Here’s a fast-paced game that I’ll present as a means to practice word stress for clarification and the use of emphatic forms, that is, the use of auxiliary verbs to emphasize one’s meaning. (However, you might decide you like it enough to try playing it among friends at your next dinner party!)
Step 1 – Create sentence completions on slips of paper. Sentences should prompt statements about personal likes, behavior, and actions. Examples: I heard you love…/ Someone told me you like to…/ Don’t you like to go to…?/ Someone mentioned that you once…/ Etc. Create enough slips for each person in the class as well as yourself. See handout Emphatic Forms_handout
Step 2 – Ask students to define rumor. Engage them by asking their opinions of people who gossip. Ask them if they listen to rumors. Tell students you will play a game involving rumors, but all the rumors are untrue. They will listen to and deny each rumor. Remind them it’s just for fun – and language practice – so be playful and creative yet kind and forgiving.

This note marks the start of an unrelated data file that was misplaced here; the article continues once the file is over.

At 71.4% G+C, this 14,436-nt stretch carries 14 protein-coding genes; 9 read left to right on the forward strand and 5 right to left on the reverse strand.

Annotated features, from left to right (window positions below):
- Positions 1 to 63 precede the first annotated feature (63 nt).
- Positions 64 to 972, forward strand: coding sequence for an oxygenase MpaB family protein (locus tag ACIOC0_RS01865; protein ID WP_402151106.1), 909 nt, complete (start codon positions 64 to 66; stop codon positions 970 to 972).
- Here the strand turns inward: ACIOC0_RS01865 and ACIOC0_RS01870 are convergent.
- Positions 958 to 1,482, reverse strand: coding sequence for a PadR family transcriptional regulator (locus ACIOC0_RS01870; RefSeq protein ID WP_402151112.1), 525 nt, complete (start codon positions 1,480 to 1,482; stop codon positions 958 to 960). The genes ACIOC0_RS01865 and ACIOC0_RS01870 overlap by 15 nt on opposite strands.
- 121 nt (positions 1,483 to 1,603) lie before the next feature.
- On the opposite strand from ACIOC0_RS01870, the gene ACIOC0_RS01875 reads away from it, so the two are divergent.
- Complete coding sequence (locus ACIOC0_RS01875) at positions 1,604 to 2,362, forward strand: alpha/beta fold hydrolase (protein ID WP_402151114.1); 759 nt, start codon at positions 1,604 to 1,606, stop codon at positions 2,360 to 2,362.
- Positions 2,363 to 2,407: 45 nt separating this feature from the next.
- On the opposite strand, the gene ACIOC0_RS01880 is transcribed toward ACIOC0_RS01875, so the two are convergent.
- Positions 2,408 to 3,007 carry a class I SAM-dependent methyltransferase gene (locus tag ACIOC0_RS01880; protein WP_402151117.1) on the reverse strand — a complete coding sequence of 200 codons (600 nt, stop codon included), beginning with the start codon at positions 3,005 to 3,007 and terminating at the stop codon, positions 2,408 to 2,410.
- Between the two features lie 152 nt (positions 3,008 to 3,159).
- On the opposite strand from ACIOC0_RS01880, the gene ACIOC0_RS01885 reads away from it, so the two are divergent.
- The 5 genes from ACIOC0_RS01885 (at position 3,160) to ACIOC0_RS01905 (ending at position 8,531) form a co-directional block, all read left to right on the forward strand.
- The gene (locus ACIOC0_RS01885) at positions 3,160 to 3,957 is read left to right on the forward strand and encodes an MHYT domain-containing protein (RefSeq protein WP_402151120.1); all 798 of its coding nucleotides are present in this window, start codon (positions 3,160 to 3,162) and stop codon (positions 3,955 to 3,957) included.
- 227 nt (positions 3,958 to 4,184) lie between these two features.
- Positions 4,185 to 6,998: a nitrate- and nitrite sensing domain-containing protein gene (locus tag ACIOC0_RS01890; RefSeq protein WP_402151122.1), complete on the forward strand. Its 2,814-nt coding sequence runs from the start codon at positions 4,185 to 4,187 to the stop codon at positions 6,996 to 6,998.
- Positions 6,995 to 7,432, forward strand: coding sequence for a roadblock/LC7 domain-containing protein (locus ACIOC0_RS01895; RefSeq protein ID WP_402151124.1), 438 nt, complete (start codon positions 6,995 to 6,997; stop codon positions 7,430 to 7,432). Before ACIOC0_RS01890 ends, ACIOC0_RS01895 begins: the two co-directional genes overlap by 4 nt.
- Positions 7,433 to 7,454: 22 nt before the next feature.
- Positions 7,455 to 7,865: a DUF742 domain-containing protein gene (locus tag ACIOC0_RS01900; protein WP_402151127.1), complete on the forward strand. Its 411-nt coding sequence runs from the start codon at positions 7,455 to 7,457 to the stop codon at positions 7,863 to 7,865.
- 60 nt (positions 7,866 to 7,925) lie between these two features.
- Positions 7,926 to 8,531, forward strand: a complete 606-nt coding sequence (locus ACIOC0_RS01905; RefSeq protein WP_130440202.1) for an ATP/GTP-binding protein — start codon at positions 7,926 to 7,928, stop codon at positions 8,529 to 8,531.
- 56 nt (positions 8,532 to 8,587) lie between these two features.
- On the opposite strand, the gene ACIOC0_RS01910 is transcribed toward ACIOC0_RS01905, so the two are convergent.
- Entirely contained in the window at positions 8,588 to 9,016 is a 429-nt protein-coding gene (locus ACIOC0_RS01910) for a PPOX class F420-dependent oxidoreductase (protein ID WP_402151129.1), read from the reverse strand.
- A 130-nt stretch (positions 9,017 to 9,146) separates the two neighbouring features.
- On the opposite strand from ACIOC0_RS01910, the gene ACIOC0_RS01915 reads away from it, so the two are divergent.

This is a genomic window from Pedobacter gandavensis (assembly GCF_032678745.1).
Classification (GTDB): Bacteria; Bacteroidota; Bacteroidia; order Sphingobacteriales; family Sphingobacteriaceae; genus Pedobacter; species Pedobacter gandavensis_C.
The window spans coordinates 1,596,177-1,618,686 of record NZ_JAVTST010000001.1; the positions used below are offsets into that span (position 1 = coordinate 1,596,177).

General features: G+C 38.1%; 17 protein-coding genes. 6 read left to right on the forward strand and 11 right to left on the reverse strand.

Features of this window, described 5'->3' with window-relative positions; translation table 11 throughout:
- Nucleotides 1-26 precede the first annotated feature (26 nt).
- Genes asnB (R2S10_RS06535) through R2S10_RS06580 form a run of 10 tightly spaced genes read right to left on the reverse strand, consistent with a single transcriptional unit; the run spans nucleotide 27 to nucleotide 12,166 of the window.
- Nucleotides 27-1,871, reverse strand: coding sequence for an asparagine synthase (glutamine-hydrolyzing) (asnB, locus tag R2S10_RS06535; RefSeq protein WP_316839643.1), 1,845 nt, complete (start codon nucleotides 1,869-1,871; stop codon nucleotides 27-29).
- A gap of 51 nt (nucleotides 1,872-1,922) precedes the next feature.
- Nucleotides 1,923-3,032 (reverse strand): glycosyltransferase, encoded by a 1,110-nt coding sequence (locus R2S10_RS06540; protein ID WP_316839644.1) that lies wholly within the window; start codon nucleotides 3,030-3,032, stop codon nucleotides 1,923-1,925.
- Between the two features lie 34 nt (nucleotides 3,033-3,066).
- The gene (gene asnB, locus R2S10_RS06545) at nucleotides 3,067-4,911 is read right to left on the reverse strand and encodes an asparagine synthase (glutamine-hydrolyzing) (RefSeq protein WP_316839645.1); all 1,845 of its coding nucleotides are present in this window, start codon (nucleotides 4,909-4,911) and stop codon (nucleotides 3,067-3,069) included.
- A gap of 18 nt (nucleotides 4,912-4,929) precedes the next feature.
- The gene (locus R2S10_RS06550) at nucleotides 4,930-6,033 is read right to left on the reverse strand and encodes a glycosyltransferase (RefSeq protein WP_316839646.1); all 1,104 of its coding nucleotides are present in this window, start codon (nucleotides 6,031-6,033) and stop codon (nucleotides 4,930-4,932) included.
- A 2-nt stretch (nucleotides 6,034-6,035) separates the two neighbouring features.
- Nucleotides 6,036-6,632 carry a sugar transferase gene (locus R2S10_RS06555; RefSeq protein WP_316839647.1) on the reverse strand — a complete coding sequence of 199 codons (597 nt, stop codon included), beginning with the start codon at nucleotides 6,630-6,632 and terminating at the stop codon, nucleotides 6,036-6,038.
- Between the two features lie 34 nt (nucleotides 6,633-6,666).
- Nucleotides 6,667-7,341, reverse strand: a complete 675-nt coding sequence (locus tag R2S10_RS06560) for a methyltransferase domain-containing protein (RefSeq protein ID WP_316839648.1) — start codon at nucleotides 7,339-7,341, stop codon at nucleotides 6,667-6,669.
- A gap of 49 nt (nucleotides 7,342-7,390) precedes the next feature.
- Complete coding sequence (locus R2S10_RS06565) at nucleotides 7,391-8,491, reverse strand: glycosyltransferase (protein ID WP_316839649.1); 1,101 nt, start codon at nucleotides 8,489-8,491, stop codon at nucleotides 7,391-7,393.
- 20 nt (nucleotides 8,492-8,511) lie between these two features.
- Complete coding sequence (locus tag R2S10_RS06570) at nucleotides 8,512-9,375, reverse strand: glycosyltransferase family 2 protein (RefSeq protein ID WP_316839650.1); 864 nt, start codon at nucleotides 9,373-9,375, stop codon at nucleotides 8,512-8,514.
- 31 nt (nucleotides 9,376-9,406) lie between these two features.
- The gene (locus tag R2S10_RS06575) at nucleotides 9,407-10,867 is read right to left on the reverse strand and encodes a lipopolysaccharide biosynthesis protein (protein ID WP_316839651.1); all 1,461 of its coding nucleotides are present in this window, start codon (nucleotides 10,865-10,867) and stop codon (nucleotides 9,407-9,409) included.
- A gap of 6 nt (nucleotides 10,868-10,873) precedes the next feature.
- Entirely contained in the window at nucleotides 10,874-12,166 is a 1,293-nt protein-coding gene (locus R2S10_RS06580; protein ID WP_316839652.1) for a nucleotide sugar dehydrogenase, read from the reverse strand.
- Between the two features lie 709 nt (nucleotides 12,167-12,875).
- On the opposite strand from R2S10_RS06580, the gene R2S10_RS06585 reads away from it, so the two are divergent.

Step 3 – Place the slips of paper in a bag. Model the process with a volunteer. You draw out a slip and complete the sentence with a funny rumor: “I heard you love dancing the tango on the weekends.” Help the student deny this using an emphatic form: “Well. I do love dancing, but not the tango.” / “I can dance the tango, but I don’t do it often.” That student will now start the process again. S/he will draw a slip from the bag and ask the next student about a rumor. The rumor will again be denied with an emphatic form.